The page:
“Yes, yes, of course,” replied Captain Grenville. “Miss Foreman IS the Doctor's granddaughter and then there is, of course, the TARDIS ...”

“Which is on Rockall,” interrupted Susan,firmly, “and out of contact, as is my grandfather ...”

As the Waterloo express passed Surbiton, Captain Grenville got up from his corridor-side seat and announced, “Time to gather your belongings ladies. We will be disembarking soon.”

“But we still have plenty of time before we arrive at Waterloo,” pointed out Sylvia checking her small Omega white gold watch, a twenty-first birthday present from her parents.

“But, we're not getting out there, are we,” stated Susan, matter-of-factly.

“Quite correct, Miss Foreman,” replied the Captain.

“There are too many opportunities in such a crowded place,” explained Sophie.

“For just the two of us to be sure of keeping you four ladies safe,” added Captain Grenville.

“So, we will be disembarking at Clapham Junction,” stated his companion.

“But this train does not stop at Clapham Junction!” exclaimed Eli.

“It does, if the Admiral wants it too!” stated the Captain.

“Of course,” sighed Sylvia. “Of course, it does.”

“There will be help waiting for us, on the platform,” stated Captain Grenville.“More armed strangers imposing themselves, I suppose,” remarked Sofi with a frown.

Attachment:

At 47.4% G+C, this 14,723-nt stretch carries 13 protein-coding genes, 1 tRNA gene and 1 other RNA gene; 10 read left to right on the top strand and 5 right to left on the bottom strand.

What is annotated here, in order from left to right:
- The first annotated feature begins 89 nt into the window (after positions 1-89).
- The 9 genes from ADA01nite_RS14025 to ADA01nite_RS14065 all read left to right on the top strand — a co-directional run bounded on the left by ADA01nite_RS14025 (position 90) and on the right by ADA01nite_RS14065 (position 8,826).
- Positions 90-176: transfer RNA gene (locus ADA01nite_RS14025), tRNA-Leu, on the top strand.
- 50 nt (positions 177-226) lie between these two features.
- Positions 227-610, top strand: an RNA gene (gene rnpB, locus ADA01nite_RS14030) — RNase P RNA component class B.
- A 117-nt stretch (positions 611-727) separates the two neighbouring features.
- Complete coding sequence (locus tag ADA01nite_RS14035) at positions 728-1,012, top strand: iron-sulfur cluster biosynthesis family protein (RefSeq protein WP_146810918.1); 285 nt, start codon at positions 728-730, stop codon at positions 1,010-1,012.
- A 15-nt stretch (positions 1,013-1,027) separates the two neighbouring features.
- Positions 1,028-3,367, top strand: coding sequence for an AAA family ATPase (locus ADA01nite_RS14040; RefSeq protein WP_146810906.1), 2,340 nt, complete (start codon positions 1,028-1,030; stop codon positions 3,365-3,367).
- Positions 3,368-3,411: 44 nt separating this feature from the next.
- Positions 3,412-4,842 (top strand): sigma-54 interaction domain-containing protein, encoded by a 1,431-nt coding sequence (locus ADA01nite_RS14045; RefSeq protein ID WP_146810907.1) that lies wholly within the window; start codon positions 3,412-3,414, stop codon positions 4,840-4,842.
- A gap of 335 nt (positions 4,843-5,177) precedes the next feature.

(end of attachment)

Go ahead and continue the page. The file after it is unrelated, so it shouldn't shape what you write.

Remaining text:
“Strangers perhaps to you Miss de La Vega, but not Miss Trevelver or Miss Guillou!” beamed the Captain.“Who?” asked Sylvia.

“You'll see shortly. They will be waiting on the platform and we have two secure taxis outside, driven by trusted ex-servicemen,” the Captain replied. “There may well be enemy agents on the train, so we have British Transport Police on the platform with strict orders to prevent anyone else disembarking. Our train’s guard has orders to give the right-away to our loco.’s driver immediately after we have all got out and Sophia has closed our carriage door. The Clapham Junction signalbox has been instructed to give the train a clear path so that it can get under way, again, immediately,” smiled Captain Grenville.

“You seem to have thought of everything,” stated Eli with a harrumph.

“We like to think so,” smiled Sophie. “Richard and I have wargamed this often and long enough, with the Admiral and others.”

“Once we are all safely indoors, in Chelsea, with all the additional security in place, we can rest easier.”

“Yes, indeed, Richard,” sighed Sophie, who never stopped glancing through the glass of their compartment's closed corridor door.
« Last Edit: October 15, 2019, 07:32:25 PM by Chris in Prague, Reason: Corrected. »